Sunday, March 16, 2008

California enviro justice groups should do some self-examination on climate change

One aspect of environmental justice theory is that environmental burdens fall disproportionately on poor minorities, and that environmental solutions designed by more powerful groups often fail to address or even exacerbate this disproportionality.

The classic examples is air pollution and trading pollution permits. Air pollution can affect powerful middle and upper class communities. Enviromental justice theory posits that here in the US, at least, politically powerful constituencies react to this problem by reducing pollution while reducing costs born by industries (and costs to the classes who have a stake in those industries) through trading pollution permits, so a polluting plant can continue operating while buying permits from cleaner operators. The effect: encouraging, or at least allowing, hot spots where permit-buying, polluting industries are located, usually next to poor minority communities. While this hot spot problem can be addressed, the usual failure to do so supports environmental justice's validity.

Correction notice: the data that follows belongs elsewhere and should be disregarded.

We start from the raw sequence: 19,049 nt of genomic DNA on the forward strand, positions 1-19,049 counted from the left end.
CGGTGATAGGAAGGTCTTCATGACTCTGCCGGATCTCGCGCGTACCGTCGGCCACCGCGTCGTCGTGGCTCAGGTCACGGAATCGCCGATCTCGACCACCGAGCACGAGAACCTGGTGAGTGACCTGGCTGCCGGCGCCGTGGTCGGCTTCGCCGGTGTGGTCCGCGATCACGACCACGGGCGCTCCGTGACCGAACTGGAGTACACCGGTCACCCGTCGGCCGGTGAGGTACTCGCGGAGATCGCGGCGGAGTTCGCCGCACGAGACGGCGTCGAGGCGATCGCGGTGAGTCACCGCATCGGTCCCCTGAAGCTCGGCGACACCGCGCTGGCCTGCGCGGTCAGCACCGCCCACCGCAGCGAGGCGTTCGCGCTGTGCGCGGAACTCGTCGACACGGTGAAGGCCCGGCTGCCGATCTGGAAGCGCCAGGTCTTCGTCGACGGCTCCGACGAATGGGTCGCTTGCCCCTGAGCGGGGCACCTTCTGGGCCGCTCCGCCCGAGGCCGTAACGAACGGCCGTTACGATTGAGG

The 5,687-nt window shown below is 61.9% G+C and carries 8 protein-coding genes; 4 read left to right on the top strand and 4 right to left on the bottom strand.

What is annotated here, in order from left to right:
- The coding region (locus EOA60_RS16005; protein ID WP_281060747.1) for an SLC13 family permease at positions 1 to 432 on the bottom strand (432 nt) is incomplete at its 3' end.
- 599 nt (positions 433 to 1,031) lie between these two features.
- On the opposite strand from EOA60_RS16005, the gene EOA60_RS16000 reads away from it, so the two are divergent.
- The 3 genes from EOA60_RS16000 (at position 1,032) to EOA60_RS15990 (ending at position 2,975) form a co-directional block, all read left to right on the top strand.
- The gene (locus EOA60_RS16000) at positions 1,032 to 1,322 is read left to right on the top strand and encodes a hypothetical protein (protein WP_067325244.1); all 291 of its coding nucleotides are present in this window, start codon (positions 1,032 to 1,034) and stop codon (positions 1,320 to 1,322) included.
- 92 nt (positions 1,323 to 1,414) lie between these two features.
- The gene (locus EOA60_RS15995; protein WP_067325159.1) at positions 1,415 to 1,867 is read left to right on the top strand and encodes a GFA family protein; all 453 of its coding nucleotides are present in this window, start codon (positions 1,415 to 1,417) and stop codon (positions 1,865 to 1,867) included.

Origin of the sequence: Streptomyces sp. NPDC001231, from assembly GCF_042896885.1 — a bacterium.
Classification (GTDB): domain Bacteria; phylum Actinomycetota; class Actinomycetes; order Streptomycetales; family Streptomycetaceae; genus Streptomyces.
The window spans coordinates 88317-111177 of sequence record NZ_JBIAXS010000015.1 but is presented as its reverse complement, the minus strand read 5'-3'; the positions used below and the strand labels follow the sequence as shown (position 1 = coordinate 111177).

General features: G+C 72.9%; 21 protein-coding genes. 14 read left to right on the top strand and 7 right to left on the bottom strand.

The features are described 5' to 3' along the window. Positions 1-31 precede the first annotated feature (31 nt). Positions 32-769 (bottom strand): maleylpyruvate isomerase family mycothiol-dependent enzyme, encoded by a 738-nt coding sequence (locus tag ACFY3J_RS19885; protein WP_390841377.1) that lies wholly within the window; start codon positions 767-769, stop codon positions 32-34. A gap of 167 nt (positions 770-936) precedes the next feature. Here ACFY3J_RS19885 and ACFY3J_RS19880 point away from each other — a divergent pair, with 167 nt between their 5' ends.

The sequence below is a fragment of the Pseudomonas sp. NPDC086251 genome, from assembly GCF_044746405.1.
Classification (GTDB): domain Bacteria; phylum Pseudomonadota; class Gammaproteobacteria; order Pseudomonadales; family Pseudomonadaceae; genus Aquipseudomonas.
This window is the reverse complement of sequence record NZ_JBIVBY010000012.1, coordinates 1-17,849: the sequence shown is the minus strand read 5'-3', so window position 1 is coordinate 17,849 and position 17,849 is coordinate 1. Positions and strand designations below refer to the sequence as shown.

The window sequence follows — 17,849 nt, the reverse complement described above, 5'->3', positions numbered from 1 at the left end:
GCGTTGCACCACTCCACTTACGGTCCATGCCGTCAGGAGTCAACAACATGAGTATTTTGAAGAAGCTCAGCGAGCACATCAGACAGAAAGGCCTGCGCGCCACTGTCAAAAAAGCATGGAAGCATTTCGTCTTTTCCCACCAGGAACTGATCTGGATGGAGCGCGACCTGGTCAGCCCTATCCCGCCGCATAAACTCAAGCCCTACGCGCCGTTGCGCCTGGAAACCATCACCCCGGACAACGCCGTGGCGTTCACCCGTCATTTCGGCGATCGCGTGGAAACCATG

But then we've got The California Environmental Justice Movement’s Declaration on Use of Carbon Trading Schemes to Address Climate Change. The "California" part of the declaration should be in quotes - while I recognize a few of the signatory groups, many are new to me or aren't even from California. Basically it says that carbon trading hasn't worked well, that creating a "right to pollute" is immoral, and that carbon trading can create hot spots, so they oppose a carbon trading system in California.

Two problems with the declaration. First, nowhere does it acknowledge that there are no "hot spot" problems with CO2 emissions themselves - they diffuse quickly and cause warming on a global scale. All they can claim is that CO2 trading will not by itself help control copolluntants that are supposed to be controlled by other processes (and even that's not completely true - ratcheting down CO2 will inevitably help with other emissions, the only question is how fast it'll help).

The other problem is they haven't examined the environmental justice implications of their own proposals. Climate change is a classic environmental justice problem for people outside of developed regions like California. Subsistence farmers in developing nations are far poorer than the communities served by these groups in California (and also produce fewer emissions). Delaying a carbon trading program to address co-pollutants that are subject to separate regulations anyway could provide significant harm to people these groups have ignored, in favor of their better-off constituencies.

I suppose the groups would deny that argument by saying that carbon-trading just doesn't work, period. Fine, but that's a separate argument (one that I don't think they'll win) and not an enviro justice argument.

Too bad Communities for a Better Environment signed the declaration - they're a good group otherwise.

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